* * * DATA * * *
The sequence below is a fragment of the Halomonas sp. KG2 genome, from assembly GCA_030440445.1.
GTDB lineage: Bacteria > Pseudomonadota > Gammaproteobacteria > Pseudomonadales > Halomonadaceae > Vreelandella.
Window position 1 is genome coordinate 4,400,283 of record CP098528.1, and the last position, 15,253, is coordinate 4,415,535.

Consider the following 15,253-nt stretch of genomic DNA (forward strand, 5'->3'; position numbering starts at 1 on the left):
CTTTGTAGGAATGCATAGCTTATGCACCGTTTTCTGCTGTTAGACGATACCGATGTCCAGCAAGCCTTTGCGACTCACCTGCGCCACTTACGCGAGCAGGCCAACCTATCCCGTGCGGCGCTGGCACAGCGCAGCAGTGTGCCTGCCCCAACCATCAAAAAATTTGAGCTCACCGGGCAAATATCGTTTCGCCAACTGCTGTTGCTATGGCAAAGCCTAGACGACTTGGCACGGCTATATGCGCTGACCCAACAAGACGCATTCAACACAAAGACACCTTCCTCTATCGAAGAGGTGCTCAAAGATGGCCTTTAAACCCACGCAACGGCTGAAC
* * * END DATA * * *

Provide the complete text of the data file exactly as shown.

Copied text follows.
The sequence below is a fragment of the Halomonas sp. KG2 genome, from assembly GCA_030440445.1.
GTDB lineage: Bacteria > Pseudomonadota > Gammaproteobacteria > Pseudomonadales > Halomonadaceae > Vreelandella.
Window position 1 is genome coordinate 4,400,283 of record CP098528.1, and the last position, 15,253, is coordinate 4,415,535.

Consider the following 15,253-nt stretch of genomic DNA (forward strand, 5'->3'; position numbering starts at 1 on the left):
CTTTGTAGGAATGCATAGCTTATGCACCGTTTTCTGCTGTTAGACGATACCGATGTCCAGCAAGCCTTTGCGACTCACCTGCGCCACTTACGCGAGCAGGCCAACCTATCCCGTGCGGCGCTGGCACAGCGCAGCAGTGTGCCTGCCCCAACCATCAAAAAATTTGAGCTCACCGGGCAAATATCGTTTCGCCAACTGCTGTTGCTATGGCAAAGCCTAGACGACTTGGCACGGCTATATGCGCTGACCCAACAAGACGCATTCAACACAAAGACACCTTCCTCTATCGAAGAGGTGCTCAAAGATGGCCTTTAAACCCACGCAACGGCTGAAC